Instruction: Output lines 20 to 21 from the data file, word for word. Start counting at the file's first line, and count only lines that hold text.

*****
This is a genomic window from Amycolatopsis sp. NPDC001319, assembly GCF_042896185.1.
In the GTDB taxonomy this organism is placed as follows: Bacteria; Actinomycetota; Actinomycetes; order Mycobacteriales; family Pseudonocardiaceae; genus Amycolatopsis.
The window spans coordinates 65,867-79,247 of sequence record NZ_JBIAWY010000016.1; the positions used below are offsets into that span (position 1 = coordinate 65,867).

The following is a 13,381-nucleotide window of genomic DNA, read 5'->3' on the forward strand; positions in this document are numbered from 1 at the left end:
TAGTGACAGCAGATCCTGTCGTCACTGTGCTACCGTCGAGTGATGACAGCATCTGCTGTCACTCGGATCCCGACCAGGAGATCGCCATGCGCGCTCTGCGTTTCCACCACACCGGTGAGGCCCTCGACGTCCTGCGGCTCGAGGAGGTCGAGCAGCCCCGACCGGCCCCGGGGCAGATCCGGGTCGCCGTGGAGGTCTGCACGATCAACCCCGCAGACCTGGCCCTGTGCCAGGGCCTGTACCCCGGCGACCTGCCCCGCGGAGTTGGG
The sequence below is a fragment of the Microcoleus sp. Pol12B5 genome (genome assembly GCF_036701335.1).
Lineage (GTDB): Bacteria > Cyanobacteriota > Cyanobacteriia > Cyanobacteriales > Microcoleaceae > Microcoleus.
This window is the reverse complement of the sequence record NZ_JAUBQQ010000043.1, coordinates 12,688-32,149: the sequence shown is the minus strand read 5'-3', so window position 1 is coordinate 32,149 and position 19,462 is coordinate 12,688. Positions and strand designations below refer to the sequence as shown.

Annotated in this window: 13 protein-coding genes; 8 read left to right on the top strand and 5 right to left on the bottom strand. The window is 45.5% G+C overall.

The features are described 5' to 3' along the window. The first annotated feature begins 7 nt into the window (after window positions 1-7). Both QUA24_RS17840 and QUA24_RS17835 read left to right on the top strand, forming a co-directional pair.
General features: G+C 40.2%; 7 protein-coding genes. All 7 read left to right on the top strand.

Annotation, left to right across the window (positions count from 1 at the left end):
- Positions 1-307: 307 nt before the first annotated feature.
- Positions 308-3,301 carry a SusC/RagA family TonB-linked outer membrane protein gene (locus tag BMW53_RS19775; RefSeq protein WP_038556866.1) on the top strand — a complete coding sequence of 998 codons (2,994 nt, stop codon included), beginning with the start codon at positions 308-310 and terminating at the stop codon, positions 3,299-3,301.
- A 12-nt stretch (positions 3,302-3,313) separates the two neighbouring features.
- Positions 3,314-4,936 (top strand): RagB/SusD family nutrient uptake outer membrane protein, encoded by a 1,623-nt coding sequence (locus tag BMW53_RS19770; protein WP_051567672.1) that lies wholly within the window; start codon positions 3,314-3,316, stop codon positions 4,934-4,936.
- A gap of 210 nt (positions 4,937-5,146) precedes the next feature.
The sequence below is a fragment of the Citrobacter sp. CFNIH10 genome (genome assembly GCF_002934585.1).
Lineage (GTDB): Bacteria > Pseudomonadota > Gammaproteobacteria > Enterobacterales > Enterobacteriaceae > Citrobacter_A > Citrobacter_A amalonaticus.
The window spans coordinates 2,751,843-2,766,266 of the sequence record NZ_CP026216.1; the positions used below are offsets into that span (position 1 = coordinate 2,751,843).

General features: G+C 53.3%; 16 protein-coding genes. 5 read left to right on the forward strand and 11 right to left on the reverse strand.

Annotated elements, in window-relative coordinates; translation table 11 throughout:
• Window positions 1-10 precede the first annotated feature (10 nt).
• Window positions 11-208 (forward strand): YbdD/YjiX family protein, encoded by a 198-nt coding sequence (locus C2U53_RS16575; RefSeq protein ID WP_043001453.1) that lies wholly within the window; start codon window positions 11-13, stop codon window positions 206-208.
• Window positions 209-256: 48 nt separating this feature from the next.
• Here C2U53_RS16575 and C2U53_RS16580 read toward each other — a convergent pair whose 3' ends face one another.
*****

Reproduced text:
The window spans coordinates 2,751,843-2,766,266 of the sequence record NZ_CP026216.1; the positions used below are offsets into that span (position 1 = coordinate 2,751,843).

General features: G+C 53.3%; 16 protein-coding genes. 5 read left to right on the forward strand and 11 right to left on the reverse strand.